We have 30 trillion cells, all of which contain two metres of DNA, which again consists of six billion nucleotides. These are the "letters" in the genetic code that must all be copied every time a cell divides.
As we age, more and more errors can crop up in the copying of the code.
The genes have developed several control mechanisms to prevent us from developing cancer early in life, including DNA repair, programmed cell death and immune cells that attack and kill cancer cells.
But some cells trick these mechanisms, survive and gradually develop into cancer.
It is always the "smartest" cells that survive, and Darwin's principle of evolution by natural selection also applies inside the body, Breivik said.
“As soon as they get a chance, they copy themselves. Cancer is precisely the opportunity the genes in the body's cells have to copy themselves for as long as they can,” he said.
As with other brutal realities in nature, no malice is involved.
“Genes are simply indifferent,” Breivik said.
How far should we go?
So what do we need to solve the cancer puzzle? Breivik says there are two possibilities, in principle.
“The fundamental problem is how our body is put together, which is as a temporary cell colony that will pass its genes on to the next generation,” he said.
The first possibility is therefore to make the body ‘immortal’ using biotechnology, Breivik said.
“This may sound a little utopian. But we are developing increasingly advanced technologies to reprogram or replace the cells in the body as they age,” he said.
For example, work is being done to grow new organs in laboratories and to find medical treatments that slow down ageing.
In principle, cancer could be avoided by constantly renewing the cells in the body, according to the professor.
“It will hardly be cheap, and one can wonder what kind of world we will live in if no one dies. Or will the rich become immortal, while the poor die as early as before?” Breivik asks.
At the same time, it is not necessarily the body that we are most concerned with taking care of. It is the soul, or self, that we really want to take care of.
The problem is that the body takes our identity with it in death. The second — and ultimate — solution would therefore be to get rid of our bodies and move into the digital world.
“Today's developments in biotechnology and artificial intelligence are redefining what it means to be human. But where are we really going?” asks Breivik.
He warns that ‘the solution to the cancer puzzle’ could be the end of humanity as we know it.
“This is because we are actually the problem,” he said.
Enjoys intellectual challenges
Lars Andreas Akslen is a cancer researcher and professor at the University of Bergen.
He says that the understanding of cancer that Breivik presents, about how the body is put together and our history of development, is not particularly controversial.
“I think there is a lot of sense in this explanation,” he said.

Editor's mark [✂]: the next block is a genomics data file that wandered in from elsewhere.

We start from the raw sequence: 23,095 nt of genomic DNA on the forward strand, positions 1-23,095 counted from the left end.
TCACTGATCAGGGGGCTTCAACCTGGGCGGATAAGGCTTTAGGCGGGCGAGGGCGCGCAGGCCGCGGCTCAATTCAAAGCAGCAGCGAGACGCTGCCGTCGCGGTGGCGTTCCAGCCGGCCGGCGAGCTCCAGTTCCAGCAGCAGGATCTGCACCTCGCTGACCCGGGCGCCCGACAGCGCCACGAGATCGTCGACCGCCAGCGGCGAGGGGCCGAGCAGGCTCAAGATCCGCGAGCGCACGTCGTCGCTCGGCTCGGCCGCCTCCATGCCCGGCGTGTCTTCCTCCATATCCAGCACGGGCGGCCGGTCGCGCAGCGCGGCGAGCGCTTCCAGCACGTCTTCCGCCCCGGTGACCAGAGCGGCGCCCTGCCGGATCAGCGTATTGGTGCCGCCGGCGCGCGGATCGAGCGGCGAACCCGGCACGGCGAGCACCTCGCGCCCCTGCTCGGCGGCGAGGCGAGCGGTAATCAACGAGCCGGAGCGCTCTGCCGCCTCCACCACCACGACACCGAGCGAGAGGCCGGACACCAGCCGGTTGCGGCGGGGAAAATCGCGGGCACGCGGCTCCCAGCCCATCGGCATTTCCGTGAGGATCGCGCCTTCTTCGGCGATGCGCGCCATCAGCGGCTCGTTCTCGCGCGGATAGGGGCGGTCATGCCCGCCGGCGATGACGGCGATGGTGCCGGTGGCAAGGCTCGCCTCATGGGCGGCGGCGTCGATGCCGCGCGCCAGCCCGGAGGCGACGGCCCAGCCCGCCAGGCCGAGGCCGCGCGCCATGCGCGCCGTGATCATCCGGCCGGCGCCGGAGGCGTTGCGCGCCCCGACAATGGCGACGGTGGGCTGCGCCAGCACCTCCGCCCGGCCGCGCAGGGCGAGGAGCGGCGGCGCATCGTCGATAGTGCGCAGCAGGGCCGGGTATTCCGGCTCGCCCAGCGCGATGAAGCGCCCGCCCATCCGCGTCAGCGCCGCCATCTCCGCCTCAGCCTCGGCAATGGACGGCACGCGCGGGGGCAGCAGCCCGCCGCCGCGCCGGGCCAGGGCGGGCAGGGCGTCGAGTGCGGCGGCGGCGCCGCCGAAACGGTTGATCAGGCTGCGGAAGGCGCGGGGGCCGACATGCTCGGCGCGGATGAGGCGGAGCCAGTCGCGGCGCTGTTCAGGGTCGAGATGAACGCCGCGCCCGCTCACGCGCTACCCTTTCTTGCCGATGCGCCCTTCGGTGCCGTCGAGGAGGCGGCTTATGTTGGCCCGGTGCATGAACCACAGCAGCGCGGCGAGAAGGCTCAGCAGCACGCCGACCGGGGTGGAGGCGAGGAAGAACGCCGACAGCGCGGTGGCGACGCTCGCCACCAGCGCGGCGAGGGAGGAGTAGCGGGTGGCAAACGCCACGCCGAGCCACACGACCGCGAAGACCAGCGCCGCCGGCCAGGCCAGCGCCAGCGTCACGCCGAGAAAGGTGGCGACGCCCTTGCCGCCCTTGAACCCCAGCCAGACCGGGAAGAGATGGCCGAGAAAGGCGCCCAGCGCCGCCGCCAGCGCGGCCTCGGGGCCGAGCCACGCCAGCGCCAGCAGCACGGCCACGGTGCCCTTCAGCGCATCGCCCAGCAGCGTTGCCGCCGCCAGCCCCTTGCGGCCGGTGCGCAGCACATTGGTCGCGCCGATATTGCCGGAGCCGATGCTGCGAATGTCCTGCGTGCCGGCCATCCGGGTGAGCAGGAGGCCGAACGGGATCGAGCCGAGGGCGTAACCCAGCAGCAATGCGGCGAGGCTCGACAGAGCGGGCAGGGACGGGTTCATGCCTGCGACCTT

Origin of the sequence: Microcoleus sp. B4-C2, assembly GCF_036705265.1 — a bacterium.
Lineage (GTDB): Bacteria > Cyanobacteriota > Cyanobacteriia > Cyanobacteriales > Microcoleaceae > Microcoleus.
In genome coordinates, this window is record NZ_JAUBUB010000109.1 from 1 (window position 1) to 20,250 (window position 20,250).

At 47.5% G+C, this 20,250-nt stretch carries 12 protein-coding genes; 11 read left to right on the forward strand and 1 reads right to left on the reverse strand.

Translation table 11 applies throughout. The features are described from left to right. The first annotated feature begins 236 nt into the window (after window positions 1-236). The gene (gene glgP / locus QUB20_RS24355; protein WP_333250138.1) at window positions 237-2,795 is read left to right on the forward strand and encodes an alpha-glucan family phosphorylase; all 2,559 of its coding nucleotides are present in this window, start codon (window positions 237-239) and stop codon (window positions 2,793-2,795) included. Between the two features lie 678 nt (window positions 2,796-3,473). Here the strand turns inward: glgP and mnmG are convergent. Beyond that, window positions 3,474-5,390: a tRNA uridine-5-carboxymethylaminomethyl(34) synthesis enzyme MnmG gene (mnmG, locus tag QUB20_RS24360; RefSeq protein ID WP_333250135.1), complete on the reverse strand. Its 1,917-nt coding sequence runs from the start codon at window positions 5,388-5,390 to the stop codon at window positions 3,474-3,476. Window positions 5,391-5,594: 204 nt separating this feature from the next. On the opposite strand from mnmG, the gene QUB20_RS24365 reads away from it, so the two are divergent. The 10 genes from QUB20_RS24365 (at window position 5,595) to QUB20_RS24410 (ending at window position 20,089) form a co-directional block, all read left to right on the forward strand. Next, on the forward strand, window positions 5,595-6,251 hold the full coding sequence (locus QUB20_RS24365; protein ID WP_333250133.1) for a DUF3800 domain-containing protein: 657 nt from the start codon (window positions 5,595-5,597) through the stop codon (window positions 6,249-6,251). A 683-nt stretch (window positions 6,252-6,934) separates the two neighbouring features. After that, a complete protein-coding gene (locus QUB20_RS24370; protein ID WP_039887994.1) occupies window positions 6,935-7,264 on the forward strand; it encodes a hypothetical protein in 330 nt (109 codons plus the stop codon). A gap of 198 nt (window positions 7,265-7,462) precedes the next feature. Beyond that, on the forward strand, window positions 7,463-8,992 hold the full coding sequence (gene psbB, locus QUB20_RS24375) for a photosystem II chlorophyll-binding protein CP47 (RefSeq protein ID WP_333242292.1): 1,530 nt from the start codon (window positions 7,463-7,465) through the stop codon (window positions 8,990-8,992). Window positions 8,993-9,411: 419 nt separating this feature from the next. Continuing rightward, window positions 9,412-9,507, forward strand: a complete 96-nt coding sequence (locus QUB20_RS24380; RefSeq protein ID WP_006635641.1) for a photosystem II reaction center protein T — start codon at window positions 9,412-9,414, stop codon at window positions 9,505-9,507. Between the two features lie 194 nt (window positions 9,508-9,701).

He agrees that there will probably be more cancer in the future as life expectancy increases.
“If you imagine that we have the constant pressure from environmental influences, then I think it is a completely logical prediction that there will be more cancer in society as a whole as people get older,” he said.
Possibilities and problems
What Breivik writes about as the ‘solution’ and future possibilities with biotechnology is a serious problem that has more to do with just cancer, Akslen said.
There is great development potential going forward in this vein, which can affect both our susceptibility to cancer and other diseases, he said.
“This is an extensive problem both when you look at ethics and the economy — and that the elderly will ‘displace’ the young,” he said.
Akslen points out that the increase in cancer cases applies to many, but not all types of cancer.
“Just think of cervical cancer, which has a curve that goes completely the other way as a result of screening and the HPV vaccine programme,” he said.
The incidence of stomach cancer has fallen sharply as the ulcer bacterium has become less common and can be treated effectively.
There’s also been constant progress on the treatment side.
“This is what the whole world is working on, finding ever new and ever better treatment regimens that can do one of two things, either remove the cancer cells completely or keep the disease in check,” Akslen said.
“There are a number of examples of this. Just think of childhood leukaemia and testicular cancer, which used to be fatal diseases, but now the patients can be cured,” he said.
Other treatments can keep the cancer at bay.
“Breast cancer is one example, where many people can live many, many years with this as a chronic disease,” he said.
No easy solution
“My experience after being in this field for a long time is that you never really know where the advances will suddenly come from,” Akslen said.
He doesn’t think we will find one solution that will make cancer no longer a feared disease. The multiple forms of cancer are too different for that.
Evolution takes place in a cancerous tumour, much like how bacteria and viruses change and evolve to bypass antibiotics or vaccines.
“This is the frustration with cancer and cancer treatment. It's so unpredictable. Cancerous tumours are like a kind of evolutionary magicians that constantly try to find new loopholes in the fight against the host organism,” he said.
Translated by Nancy Bazilchuk